Ross Willsher is a seasoned social and commercial photographer based in the UK. Ross owns a thriving and successful photography business, specializing in weddings, portraits, performances, food/products, and street photography. He is City and Guilds qualified and pursues his passion for photography with meaning and purpose. His creativity and visual storytelling skills are masterfully reflected in every image he captures. Prior to becoming a photographer, Ross worked with members of the community who had special needs and dementia so he is a natural when it comes to making his subjects feel at ease in front of the camera. When he is not photographing, Ross loves to spend time with family, train for half-marathons, and be creative in the kitchen. This week Ross speaks to atlas about his fabulous street photography, the process he undergoes with his camera on the street, and how he is developing his own unique style. We are thrilled to showcase Ross and his work once again.
Since we last featured your beautiful photography work, what have you been working on recently?
This year I have been busy building my photography business and have photographed a range of subjects and locations. I have shot quite a few weddings in a reportage style that my street photography has definitely helped with. In addition, I have also photographed families, food, and products for websites and captured some live performances including the Military Wives Choir. It has been such an exciting and diverse year. As the festive season approaches I have few charity balls to photograph and once again my street photography will help me to get lots of natural shots of the guests and speakers at these events.
Your street photography is so rich and compelling which makes you a talented visual storyteller. Street photography can be challenging for some photographers. Some sit in the same spot for hours waiting for the right shot while others just point and shoot randomly. It can be so unpredictable. What is your approach to creating your street images?
One thing I do not do is take lots of photos and just hope some are good. Of course, when you upload the images from the day’s shoot onto the computer, some you thought were going to be great turn out not to be and vice versa. But I usually know which ones have worked and why as soon as I have shot them. I very rarely sit and wait in one location for a long period of time. However, once I see a story unfolding in front of me, I do wait for the best moment to click the shutter — such as a certain expression or gesture taking place. I like to wander — sometimes around the same area for several hours — but in busy areas people come and go and several different stories can be captured in one location in one short period of time.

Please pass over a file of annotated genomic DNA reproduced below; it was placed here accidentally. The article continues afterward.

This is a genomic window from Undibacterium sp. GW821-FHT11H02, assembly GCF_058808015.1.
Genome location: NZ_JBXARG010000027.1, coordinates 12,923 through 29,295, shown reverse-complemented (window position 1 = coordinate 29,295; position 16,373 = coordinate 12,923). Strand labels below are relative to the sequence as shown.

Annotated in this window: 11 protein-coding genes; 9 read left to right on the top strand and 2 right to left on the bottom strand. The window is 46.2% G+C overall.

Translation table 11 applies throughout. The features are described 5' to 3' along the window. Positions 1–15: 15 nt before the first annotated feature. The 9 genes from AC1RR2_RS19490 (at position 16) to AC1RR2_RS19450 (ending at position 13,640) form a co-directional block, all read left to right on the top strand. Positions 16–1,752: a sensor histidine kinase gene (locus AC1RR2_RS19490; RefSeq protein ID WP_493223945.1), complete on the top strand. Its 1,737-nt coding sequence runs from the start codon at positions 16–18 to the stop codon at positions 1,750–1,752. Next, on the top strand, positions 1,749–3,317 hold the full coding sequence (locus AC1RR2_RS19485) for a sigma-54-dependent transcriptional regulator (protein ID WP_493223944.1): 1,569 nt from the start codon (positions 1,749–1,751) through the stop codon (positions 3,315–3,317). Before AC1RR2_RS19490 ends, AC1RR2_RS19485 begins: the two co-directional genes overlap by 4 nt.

How did you learn street photography? Did you attend a formal class or just started photographing?
I studied photography in London for three years but I never saw myself as a street photographer. There were other photographers on my course who had been doing street photography for years and I never envisioned that it would be something I would naturally have a flair or passion for. I got into it after challenging myself to take street portraits of strangers to build my confidence as a portrait photographer and it grew from there. I was surprised how popular my first few shots were on social media and it made me think that maybe street photography was not just for London “artsy types”!
In your opinion, what is most challenging about street photography?
Probably the fact you have no guarantee of coming back with any shots. This is not a problem as street photography is a hobby and not where I make my money as a professional photographer. However, sometimes on cold wet days after a delayed train journey into the capital city, I hope and pray it will be worth it.
I love these images you shot from London. Each one tells a little story, plus the composition and the style are masterful.
I am starting to see my own style develop with these shots. I like straight lines and order to my photos and in these shots I tried to embrace that. I admire photographers who can find order in the chaos but that does not seem to be what I have an eye for so I played to my strengths with these and kept things simple and uncluttered. London is such a busy vibrant city and it is nice to find little moments where people are isolated from their fellow city-dwellers.
When you head out to the streets with your camera, what is the first thing you do? Can you explain your process?
The first thing I do is photograph something – anything! A bit like at a wedding (when I start with the cards, the shoes or the popped champagne corks at the bride’s house), taking those first photographs gets me into the mode of photographer and within 5-10 minutes I have found my focus (no pun intended). I have found that waiting for the prime moment to start shooting rarely works. You have to be in the mode and already shooting to see the story in the first place.
You now own a successful photography business. How did you get from being an aspiring photographer to now doing it full time with your own business?
I studied in London on a part time basis for three years. I then worked part time for the past year while starting my business and have been lucky enough to go full time this summer. It’s all been about getting out there, pushing yourself and facing your fears. Self-confidence affects many new photographers and I am no different. Opportunities have come as a result of taking risks and working hard to always improve my skills.
Thanks for being our featured photographer of the week, Ross!
For more information about Ross, visit his website. All images © Ross Willsher.